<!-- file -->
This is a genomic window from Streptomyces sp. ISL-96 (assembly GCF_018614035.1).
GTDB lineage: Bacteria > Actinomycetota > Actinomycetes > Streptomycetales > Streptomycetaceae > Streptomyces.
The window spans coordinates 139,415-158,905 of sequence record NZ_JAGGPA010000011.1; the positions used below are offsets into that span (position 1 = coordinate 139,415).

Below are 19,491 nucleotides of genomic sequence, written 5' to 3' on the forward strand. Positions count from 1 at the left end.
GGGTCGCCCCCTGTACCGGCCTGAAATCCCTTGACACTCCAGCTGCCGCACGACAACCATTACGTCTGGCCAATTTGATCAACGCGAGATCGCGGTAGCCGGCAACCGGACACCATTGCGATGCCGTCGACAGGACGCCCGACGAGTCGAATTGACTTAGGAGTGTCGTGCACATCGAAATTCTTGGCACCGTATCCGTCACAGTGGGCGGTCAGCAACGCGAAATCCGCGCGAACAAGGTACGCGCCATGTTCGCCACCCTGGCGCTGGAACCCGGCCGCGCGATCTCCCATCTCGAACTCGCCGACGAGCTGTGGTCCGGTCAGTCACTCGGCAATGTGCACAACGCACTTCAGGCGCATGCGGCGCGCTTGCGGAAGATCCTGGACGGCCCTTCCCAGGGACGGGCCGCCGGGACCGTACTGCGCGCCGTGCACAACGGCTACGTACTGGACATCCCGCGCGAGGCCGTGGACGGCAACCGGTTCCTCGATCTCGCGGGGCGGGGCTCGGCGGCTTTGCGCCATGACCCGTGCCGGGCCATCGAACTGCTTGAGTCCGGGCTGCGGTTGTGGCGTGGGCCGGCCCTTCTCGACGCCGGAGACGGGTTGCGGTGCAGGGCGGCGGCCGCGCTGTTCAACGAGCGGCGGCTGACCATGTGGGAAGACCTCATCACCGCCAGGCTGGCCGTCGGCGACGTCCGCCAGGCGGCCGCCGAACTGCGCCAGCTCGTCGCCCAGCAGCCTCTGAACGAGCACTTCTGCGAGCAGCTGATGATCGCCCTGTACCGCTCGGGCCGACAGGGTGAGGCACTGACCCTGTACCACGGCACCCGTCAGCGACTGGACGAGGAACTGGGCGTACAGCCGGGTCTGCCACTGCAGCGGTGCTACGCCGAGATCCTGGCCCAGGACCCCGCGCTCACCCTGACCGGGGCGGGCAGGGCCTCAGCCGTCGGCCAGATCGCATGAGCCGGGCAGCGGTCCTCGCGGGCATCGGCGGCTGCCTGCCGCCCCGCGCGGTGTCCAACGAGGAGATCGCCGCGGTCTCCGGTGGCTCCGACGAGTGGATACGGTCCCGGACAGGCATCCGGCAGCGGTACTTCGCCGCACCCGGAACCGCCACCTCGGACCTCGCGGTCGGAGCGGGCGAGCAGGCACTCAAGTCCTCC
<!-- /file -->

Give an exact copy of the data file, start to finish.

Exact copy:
This is a genomic window from Streptomyces sp. ISL-96 (assembly GCF_018614035.1).
GTDB lineage: Bacteria > Actinomycetota > Actinomycetes > Streptomycetales > Streptomycetaceae > Streptomyces.
The window spans coordinates 139,415-158,905 of sequence record NZ_JAGGPA010000011.1; the positions used below are offsets into that span (position 1 = coordinate 139,415).

Below are 19,491 nucleotides of genomic sequence, written 5' to 3' on the forward strand. Positions count from 1 at the left end.
GGGTCGCCCCCTGTACCGGCCTGAAATCCCTTGACACTCCAGCTGCCGCACGACAACCATTACGTCTGGCCAATTTGATCAACGCGAGATCGCGGTAGCCGGCAACCGGACACCATTGCGATGCCGTCGACAGGACGCCCGACGAGTCGAATTGACTTAGGAGTGTCGTGCACATCGAAATTCTTGGCACCGTATCCGTCACAGTGGGCGGTCAGCAACGCGAAATCCGCGCGAACAAGGTACGCGCCATGTTCGCCACCCTGGCGCTGGAACCCGGCCGCGCGATCTCCCATCTCGAACTCGCCGACGAGCTGTGGTCCGGTCAGTCACTCGGCAATGTGCACAACGCACTTCAGGCGCATGCGGCGCGCTTGCGGAAGATCCTGGACGGCCCTTCCCAGGGACGGGCCGCCGGGACCGTACTGCGCGCCGTGCACAACGGCTACGTACTGGACATCCCGCGCGAGGCCGTGGACGGCAACCGGTTCCTCGATCTCGCGGGGCGGGGCTCGGCGGCTTTGCGCCATGACCCGTGCCGGGCCATCGAACTGCTTGAGTCCGGGCTGCGGTTGTGGCGTGGGCCGGCCCTTCTCGACGCCGGAGACGGGTTGCGGTGCAGGGCGGCGGCCGCGCTGTTCAACGAGCGGCGGCTGACCATGTGGGAAGACCTCATCACCGCCAGGCTGGCCGTCGGCGACGTCCGCCAGGCGGCCGCCGAACTGCGCCAGCTCGTCGCCCAGCAGCCTCTGAACGAGCACTTCTGCGAGCAGCTGATGATCGCCCTGTACCGCTCGGGCCGACAGGGTGAGGCACTGACCCTGTACCACGGCACCCGTCAGCGACTGGACGAGGAACTGGGCGTACAGCCGGGTCTGCCACTGCAGCGGTGCTACGCCGAGATCCTGGCCCAGGACCCCGCGCTCACCCTGACCGGGGCGGGCAGGGCCTCAGCCGTCGGCCAGATCGCATGAGCCGGGCAGCGGTCCTCGCGGGCATCGGCGGCTGCCTGCCGCCCCGCGCGGTGTCCAACGAGGAGATCGCCGCGGTCTCCGGTGGCTCCGACGAGTGGATACGGTCCCGGACAGGCATCCGGCAGCGGTACTTCGCCGCACCCGGAACCGCCACCTCGGACCTCGCGGTCGGAGCGGGCGAGCAGGCACTCAAGTCCTCC